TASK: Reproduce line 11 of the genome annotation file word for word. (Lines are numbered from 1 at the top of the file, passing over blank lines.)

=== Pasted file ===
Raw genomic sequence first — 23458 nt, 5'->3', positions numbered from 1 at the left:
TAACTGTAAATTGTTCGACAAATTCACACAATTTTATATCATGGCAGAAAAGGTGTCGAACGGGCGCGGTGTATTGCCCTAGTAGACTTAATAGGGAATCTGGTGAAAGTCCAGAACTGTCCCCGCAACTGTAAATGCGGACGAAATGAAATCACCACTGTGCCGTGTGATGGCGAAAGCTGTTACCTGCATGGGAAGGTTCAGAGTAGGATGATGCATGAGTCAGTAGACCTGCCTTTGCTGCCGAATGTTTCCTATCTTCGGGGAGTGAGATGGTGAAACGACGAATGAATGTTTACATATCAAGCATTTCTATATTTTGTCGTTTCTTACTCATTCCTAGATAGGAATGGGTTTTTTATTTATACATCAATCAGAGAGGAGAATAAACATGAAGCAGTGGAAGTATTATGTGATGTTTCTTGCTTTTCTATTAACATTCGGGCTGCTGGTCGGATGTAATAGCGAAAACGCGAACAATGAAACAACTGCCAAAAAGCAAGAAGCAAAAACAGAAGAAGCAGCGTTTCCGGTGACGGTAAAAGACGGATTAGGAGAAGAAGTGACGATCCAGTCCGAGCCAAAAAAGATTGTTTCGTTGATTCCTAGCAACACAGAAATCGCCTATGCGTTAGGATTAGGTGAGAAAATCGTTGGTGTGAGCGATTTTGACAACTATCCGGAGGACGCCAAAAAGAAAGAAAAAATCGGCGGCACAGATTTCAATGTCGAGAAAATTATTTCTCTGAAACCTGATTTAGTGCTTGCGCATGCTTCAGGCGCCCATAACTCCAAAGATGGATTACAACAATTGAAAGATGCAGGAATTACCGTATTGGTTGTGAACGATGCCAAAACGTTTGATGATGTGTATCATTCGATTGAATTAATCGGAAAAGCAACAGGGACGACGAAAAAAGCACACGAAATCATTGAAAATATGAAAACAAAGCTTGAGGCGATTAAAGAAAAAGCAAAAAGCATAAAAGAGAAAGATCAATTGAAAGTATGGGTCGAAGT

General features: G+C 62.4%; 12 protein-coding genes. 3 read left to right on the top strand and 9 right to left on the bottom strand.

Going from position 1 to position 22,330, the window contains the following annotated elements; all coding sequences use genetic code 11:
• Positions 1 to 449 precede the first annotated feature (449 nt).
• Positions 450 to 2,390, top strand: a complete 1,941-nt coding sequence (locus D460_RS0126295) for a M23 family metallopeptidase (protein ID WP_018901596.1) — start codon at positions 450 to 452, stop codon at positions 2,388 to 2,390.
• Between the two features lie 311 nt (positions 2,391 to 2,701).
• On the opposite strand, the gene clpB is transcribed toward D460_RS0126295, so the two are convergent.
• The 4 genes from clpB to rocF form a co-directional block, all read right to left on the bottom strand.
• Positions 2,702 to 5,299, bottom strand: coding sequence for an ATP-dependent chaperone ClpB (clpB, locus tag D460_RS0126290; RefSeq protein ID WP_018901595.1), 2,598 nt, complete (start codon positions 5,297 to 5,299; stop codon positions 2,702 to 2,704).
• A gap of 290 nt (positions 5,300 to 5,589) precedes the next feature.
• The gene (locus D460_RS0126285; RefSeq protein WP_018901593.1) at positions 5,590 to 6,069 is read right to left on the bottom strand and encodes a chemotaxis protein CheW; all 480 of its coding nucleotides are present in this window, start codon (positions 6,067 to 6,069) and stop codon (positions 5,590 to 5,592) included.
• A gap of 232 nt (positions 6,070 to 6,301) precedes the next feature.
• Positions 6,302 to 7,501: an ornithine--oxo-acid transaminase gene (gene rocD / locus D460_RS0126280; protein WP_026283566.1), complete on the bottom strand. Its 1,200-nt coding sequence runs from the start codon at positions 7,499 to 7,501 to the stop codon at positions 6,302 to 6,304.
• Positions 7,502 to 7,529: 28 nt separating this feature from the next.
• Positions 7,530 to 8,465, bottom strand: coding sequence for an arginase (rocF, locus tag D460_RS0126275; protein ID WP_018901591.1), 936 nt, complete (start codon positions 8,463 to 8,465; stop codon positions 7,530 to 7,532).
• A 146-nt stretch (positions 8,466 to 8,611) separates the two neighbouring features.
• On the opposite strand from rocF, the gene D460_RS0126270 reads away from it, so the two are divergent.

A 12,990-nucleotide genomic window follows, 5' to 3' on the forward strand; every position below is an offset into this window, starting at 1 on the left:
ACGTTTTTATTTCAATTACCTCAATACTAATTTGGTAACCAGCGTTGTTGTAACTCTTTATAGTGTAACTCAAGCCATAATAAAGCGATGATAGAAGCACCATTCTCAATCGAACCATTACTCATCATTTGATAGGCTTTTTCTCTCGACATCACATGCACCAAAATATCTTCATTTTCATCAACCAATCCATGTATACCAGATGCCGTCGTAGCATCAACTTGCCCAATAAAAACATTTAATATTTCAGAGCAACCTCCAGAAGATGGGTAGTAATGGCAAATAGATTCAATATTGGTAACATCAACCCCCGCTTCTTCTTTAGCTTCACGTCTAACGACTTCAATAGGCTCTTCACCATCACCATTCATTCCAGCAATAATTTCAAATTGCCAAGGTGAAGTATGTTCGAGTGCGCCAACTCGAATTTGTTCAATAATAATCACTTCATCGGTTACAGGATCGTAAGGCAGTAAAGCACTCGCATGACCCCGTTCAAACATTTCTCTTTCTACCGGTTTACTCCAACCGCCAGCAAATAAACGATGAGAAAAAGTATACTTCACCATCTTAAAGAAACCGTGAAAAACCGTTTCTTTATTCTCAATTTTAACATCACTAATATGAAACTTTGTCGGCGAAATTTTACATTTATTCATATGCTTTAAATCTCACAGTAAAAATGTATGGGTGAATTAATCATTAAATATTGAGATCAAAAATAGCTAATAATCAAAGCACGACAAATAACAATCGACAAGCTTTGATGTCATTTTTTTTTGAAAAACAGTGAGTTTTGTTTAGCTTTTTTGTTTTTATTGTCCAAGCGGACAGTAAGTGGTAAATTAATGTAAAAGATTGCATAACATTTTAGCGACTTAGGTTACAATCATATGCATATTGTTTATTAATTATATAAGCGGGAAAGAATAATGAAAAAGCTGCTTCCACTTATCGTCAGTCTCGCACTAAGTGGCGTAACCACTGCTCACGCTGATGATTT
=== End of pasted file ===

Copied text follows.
• A gap of 290 nt (positions 5,300 to 5,589) precedes the next feature.